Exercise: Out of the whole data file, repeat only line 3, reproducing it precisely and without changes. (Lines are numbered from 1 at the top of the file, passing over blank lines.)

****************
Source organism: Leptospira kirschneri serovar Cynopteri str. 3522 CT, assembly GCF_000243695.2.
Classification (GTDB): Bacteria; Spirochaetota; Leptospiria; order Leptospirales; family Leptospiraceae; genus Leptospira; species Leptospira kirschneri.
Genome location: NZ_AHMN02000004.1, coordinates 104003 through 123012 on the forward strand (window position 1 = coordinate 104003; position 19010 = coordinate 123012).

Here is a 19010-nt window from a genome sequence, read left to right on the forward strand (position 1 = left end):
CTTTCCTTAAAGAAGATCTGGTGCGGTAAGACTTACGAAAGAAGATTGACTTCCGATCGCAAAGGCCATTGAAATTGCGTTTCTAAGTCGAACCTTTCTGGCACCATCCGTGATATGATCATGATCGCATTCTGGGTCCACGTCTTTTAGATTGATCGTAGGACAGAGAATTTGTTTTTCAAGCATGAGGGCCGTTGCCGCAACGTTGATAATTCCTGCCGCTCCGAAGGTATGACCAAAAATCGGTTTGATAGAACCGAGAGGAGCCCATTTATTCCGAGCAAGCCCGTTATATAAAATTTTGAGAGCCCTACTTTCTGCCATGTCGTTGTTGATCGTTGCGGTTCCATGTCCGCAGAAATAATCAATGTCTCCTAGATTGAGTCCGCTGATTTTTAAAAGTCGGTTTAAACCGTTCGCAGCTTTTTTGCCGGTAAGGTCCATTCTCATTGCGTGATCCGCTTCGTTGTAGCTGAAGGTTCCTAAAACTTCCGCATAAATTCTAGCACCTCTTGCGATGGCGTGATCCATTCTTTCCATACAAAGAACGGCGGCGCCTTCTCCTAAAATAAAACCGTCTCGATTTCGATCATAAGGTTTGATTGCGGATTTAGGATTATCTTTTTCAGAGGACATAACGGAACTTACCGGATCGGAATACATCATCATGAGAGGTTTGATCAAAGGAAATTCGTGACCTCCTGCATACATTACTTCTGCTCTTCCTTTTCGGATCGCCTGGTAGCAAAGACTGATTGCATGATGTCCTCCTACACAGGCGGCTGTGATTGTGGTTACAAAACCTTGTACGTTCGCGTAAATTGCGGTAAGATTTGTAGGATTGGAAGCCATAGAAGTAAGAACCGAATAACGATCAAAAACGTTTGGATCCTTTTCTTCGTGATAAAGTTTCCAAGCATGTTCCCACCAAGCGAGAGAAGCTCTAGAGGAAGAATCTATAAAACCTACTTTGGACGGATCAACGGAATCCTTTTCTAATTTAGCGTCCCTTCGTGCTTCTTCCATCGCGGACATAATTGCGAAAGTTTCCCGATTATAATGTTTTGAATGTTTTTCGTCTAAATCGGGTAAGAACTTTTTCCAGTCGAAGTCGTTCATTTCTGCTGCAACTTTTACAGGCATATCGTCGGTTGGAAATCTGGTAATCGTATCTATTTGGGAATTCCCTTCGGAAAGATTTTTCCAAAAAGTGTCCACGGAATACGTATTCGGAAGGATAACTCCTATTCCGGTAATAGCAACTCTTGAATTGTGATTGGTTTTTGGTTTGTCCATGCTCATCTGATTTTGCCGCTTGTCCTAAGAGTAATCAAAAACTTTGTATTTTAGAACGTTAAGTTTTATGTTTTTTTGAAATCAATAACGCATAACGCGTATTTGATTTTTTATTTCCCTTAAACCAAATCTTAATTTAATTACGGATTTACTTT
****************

Genome location: NZ_AHMN02000004.1, coordinates 104003 through 123012 on the forward strand (window position 1 = coordinate 104003; position 19010 = coordinate 123012).